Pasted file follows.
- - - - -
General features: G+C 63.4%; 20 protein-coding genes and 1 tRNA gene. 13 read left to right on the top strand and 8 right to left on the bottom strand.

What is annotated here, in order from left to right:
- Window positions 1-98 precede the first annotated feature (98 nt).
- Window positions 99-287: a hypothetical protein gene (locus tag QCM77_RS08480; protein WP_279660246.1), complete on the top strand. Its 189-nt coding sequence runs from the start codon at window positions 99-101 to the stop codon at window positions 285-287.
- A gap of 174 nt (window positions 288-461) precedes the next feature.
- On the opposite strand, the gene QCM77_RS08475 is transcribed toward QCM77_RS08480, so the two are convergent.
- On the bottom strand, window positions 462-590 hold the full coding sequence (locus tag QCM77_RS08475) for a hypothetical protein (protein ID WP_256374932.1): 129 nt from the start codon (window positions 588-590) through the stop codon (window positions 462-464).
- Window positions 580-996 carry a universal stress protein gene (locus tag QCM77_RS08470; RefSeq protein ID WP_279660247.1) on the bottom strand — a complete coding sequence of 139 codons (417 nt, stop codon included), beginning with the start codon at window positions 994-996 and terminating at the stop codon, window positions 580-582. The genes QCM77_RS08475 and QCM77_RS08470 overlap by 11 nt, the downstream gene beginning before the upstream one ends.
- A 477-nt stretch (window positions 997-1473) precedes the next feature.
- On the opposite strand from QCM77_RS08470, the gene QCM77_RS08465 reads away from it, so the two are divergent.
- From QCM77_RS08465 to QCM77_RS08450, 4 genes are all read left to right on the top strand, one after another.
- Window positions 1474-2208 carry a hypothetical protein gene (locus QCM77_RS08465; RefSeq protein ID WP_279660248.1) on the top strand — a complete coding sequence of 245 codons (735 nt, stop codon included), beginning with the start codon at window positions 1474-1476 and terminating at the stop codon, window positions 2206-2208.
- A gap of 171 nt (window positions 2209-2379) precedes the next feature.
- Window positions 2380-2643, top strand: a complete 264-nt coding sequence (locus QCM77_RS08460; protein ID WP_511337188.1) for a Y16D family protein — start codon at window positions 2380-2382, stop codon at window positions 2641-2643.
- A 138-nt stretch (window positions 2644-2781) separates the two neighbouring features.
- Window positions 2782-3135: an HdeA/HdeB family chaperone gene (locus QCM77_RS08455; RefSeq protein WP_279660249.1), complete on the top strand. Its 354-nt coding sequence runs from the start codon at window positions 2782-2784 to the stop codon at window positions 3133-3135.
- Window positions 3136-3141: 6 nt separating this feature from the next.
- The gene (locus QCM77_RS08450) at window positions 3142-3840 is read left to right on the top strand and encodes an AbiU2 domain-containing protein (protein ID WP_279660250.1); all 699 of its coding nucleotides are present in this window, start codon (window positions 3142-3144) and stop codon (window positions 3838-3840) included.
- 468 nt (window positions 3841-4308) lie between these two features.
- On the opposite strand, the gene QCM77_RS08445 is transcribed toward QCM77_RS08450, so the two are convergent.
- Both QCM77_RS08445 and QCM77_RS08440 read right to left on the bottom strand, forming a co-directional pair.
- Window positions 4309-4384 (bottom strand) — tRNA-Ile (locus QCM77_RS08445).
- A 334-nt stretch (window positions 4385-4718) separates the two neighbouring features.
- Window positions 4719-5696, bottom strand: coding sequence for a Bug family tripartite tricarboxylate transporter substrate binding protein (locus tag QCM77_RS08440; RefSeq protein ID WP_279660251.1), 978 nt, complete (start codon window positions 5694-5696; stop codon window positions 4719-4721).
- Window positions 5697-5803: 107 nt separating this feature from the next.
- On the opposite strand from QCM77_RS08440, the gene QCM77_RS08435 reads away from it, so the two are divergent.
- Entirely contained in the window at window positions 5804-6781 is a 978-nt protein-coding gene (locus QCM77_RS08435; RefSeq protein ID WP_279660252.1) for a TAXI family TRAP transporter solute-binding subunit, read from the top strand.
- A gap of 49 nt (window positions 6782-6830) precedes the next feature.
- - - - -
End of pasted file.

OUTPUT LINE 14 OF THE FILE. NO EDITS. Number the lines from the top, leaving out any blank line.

- Window positions 2380-2643, top strand: a complete 264-nt coding sequence (locus QCM77_RS08460; protein ID WP_511337188.1) for a Y16D family protein — start codon at window positions 2380-2382, stop codon at window positions 2641-2643.